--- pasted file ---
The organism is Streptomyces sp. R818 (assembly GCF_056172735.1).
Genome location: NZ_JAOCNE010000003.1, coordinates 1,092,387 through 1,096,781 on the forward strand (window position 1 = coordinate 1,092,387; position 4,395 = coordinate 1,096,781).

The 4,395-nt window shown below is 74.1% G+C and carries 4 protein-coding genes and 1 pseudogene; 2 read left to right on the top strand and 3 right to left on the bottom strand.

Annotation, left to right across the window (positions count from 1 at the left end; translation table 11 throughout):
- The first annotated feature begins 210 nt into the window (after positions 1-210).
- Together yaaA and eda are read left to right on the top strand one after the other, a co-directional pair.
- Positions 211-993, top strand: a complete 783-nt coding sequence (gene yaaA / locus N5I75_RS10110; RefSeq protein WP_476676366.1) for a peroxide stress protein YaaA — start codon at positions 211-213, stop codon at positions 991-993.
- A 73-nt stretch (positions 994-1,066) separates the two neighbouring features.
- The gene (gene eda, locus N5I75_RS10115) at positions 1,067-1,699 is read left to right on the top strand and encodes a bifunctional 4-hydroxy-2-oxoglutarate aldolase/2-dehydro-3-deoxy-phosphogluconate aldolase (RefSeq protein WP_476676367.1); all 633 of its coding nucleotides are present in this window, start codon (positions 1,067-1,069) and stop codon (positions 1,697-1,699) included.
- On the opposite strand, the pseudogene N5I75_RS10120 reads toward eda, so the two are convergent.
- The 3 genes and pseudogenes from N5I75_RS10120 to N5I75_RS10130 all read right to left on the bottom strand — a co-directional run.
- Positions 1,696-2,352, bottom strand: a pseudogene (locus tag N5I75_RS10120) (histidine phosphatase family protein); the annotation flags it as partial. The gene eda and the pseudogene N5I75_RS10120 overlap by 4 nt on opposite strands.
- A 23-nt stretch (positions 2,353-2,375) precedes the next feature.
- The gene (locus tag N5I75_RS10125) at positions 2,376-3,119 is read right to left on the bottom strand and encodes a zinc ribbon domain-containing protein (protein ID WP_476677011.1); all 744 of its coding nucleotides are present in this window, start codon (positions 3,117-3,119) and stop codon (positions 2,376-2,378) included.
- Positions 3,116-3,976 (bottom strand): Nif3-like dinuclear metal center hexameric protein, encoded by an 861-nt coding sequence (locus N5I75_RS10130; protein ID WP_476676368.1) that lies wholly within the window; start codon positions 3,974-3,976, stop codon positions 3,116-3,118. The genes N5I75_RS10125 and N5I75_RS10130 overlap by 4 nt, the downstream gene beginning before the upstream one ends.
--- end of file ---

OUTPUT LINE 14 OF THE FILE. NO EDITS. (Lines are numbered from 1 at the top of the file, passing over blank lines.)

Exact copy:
- The gene (locus tag N5I75_RS10125) at positions 2,376-3,119 is read right to left on the bottom strand and encodes a zinc ribbon domain-containing protein (protein ID WP_476677011.1); all 744 of its coding nucleotides are present in this window, start codon (positions 3,117-3,119) and stop codon (positions 2,376-2,378) included.